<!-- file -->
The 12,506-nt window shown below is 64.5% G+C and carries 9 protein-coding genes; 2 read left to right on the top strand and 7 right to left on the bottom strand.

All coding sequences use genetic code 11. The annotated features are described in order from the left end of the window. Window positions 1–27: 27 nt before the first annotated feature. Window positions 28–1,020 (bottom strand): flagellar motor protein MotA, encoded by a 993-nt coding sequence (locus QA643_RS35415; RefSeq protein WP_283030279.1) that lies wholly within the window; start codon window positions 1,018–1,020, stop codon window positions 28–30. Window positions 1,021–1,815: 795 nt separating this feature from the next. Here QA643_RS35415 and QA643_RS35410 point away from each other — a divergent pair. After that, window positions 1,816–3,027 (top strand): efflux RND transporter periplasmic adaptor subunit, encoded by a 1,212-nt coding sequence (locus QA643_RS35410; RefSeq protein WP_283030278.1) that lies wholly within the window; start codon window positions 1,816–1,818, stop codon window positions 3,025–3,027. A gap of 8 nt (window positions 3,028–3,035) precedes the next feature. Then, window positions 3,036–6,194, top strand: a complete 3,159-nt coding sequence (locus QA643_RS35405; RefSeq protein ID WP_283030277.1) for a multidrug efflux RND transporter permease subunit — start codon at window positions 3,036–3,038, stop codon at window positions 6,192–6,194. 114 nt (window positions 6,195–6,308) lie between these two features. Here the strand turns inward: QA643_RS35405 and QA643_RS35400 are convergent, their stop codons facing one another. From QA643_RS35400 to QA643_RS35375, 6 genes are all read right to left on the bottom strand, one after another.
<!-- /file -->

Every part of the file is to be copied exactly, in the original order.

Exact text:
The 12,506-nt window shown below is 64.5% G+C and carries 9 protein-coding genes; 2 read left to right on the top strand and 7 right to left on the bottom strand.

All coding sequences use genetic code 11. The annotated features are described in order from the left end of the window. Window positions 1–27: 27 nt before the first annotated feature. Window positions 28–1,020 (bottom strand): flagellar motor protein MotA, encoded by a 993-nt coding sequence (locus QA643_RS35415; RefSeq protein WP_283030279.1) that lies wholly within the window; start codon window positions 1,018–1,020, stop codon window positions 28–30. Window positions 1,021–1,815: 795 nt separating this feature from the next. Here QA643_RS35415 and QA643_RS35410 point away from each other — a divergent pair. After that, window positions 1,816–3,027 (top strand): efflux RND transporter periplasmic adaptor subunit, encoded by a 1,212-nt coding sequence (locus QA643_RS35410; RefSeq protein WP_283030278.1) that lies wholly within the window; start codon window positions 1,816–1,818, stop codon window positions 3,025–3,027. A gap of 8 nt (window positions 3,028–3,035) precedes the next feature. Then, window positions 3,036–6,194, top strand: a complete 3,159-nt coding sequence (locus QA643_RS35405; RefSeq protein ID WP_283030277.1) for a multidrug efflux RND transporter permease subunit — start codon at window positions 3,036–3,038, stop codon at window positions 6,192–6,194. 114 nt (window positions 6,195–6,308) lie between these two features. Here the strand turns inward: QA643_RS35405 and QA643_RS35400 are convergent, their stop codons facing one another. From QA643_RS35400 to QA643_RS35375, 6 genes are all read right to left on the bottom strand, one after another.